From the global race for talent to asking if big data really does provide big understanding, the recent Ellucian conference certainly raised some interesting questions for the world of higher education.
Held at the Millennium Gloucester Hotel, London, and billed as a conference for ‘thought leaders’, I had the pleasure of not only attending the event but also chairing a panel of industry experts to debate how we can continue to position the UK as a top study destination.
While the UK still attracts a large number of international students from across the globe, bringing an estimated £12 billion into the UK coffers, there is a sense that a growing complacency and issues around visas and the ‘welcome’ on offer, may soon start to have a detrimental effect. Couple that with increased marketing campaigns and investment from developing nations, such as Columbia which has recently invested around $6 billion in promoting itself as a study nation, it seems we have some work to do.
The conference offered a mixed bag of topics from the changing times in higher Education from Andy Westwood, Chief Executive of GuildHE, to the information revolution we are currently living through from Andy Youell, Director at Higher Education Data & Information Improvement Programme (HEDIIP). The current UK political situation was a key theme throughout the day, with the 2014 European elections just around the corner.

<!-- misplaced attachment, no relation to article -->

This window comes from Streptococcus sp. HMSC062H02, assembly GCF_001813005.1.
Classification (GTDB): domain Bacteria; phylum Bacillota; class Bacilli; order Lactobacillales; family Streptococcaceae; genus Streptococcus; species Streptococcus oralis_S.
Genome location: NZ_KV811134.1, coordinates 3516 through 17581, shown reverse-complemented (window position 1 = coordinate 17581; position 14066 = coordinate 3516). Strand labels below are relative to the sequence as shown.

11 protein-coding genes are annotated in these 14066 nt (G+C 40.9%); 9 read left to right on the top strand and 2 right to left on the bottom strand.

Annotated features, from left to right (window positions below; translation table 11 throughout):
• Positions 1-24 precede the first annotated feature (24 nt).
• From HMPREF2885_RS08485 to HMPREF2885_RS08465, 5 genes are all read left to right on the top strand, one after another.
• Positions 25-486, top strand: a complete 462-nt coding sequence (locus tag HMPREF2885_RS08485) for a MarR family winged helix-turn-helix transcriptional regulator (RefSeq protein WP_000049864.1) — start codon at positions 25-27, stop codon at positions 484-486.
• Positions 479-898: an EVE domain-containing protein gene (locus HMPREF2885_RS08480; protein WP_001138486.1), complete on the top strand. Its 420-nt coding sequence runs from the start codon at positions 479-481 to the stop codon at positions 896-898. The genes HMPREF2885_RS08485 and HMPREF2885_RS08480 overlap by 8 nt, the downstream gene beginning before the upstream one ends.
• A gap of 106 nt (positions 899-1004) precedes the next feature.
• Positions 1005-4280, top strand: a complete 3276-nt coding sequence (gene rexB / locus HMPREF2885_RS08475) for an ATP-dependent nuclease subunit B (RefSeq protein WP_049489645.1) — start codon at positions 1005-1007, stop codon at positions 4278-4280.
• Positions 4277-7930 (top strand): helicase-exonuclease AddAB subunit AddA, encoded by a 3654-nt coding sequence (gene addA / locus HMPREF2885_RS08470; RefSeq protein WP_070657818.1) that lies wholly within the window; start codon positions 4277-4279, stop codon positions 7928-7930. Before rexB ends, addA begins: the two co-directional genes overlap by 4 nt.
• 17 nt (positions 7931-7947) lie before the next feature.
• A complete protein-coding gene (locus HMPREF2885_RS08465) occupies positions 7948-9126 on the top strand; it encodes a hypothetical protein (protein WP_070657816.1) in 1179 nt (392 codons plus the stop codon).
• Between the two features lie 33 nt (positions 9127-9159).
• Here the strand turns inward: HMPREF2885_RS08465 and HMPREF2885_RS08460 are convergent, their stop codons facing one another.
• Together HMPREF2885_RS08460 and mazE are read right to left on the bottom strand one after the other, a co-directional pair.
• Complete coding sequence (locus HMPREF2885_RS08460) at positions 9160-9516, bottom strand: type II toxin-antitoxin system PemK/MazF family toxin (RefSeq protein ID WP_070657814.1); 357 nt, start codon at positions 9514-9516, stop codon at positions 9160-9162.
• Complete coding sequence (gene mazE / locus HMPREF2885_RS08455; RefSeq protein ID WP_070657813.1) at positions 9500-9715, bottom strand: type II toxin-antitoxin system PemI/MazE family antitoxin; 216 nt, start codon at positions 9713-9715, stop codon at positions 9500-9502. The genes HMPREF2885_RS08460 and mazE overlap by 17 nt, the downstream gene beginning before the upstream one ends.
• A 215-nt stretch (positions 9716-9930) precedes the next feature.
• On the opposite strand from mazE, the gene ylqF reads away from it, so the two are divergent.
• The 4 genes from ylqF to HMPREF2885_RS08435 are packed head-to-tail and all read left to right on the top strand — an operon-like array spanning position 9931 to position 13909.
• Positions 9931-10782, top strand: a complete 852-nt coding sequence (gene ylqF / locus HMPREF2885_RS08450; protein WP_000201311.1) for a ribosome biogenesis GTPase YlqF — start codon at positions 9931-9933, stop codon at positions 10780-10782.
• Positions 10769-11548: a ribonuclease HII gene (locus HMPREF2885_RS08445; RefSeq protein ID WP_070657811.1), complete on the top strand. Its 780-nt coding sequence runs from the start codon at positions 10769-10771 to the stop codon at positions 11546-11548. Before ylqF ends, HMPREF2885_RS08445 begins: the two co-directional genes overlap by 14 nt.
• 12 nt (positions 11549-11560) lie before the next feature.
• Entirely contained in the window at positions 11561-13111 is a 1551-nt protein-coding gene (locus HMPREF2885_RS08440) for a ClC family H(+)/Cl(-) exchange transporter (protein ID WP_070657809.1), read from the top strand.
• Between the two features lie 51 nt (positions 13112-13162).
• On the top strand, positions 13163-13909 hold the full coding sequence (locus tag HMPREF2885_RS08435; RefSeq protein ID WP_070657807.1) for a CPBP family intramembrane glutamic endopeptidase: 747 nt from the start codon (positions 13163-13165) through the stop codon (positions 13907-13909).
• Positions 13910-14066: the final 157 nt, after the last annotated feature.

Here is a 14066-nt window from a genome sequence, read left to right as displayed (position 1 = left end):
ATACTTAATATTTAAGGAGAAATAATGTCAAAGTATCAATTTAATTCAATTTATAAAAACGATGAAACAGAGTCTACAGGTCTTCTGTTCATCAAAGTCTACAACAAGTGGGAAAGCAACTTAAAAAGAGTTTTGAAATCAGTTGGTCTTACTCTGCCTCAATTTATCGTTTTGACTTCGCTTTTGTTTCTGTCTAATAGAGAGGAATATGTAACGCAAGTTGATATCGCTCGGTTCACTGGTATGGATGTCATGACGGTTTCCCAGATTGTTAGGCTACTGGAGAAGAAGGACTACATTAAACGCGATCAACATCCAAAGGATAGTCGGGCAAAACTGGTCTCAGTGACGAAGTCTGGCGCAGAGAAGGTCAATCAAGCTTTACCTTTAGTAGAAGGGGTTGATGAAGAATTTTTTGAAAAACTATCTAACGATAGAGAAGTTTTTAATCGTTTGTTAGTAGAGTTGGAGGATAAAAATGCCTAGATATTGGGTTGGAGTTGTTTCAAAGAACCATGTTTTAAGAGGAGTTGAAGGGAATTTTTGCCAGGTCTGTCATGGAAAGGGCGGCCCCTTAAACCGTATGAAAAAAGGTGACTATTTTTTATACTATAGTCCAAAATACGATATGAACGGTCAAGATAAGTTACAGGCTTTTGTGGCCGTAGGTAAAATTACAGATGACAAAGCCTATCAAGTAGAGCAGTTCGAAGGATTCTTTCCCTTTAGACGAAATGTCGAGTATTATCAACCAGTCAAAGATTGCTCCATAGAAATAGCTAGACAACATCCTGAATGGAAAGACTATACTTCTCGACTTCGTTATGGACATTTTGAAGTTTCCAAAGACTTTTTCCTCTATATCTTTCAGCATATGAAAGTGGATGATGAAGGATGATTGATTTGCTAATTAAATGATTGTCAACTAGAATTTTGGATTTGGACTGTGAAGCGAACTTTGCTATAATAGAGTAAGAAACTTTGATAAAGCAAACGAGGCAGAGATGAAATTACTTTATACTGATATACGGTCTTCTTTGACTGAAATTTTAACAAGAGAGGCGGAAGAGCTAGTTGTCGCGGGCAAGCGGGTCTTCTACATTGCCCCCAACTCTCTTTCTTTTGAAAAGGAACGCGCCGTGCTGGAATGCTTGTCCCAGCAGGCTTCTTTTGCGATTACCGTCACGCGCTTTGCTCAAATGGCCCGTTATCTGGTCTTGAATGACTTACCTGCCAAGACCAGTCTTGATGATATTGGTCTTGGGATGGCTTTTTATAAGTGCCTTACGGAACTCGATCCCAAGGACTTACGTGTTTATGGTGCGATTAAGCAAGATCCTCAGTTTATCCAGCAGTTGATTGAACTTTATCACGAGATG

Alan Mackay, Deputy Vice Principle and Director of the International Office at the University of Edinburgh, talked in depth about the phenomenal growth in students moving abroad to study and how this is only set to increase. As well as being a major exporter of foreign students, China is also now a significant host and boosting its higher education reputation as a result.
Back on the panel, we had a lively debate on internationalism (among other things as these discussions do tend to throw up underlying issues) with expert opinion from million+ Chief Executive Pam Tatlow, University Alliance Head of Policy Liz Shutt and Daniel Stevens, International Students Officer at the NUS. It was very interesting to hear the combined views of a major think tank, university partnership body and student representative on this hot topic.
So what else did I learn?
- 60% of parents believe that £9K university fees are not good value – a worrying statistic for the future
- There are a staggering 93 organisations collecting student data each year – with 512 data collections between them
- The average MOOC user is middle-aged and already well educated to degree level – not the average undergraduate heading off to university
If the conference takes place at the same time next year, the UK will be on the cusp of a general election and, no doubt, changes in HE and internationalism will be high on the agenda. It will certainly be an interesting debate come 2015…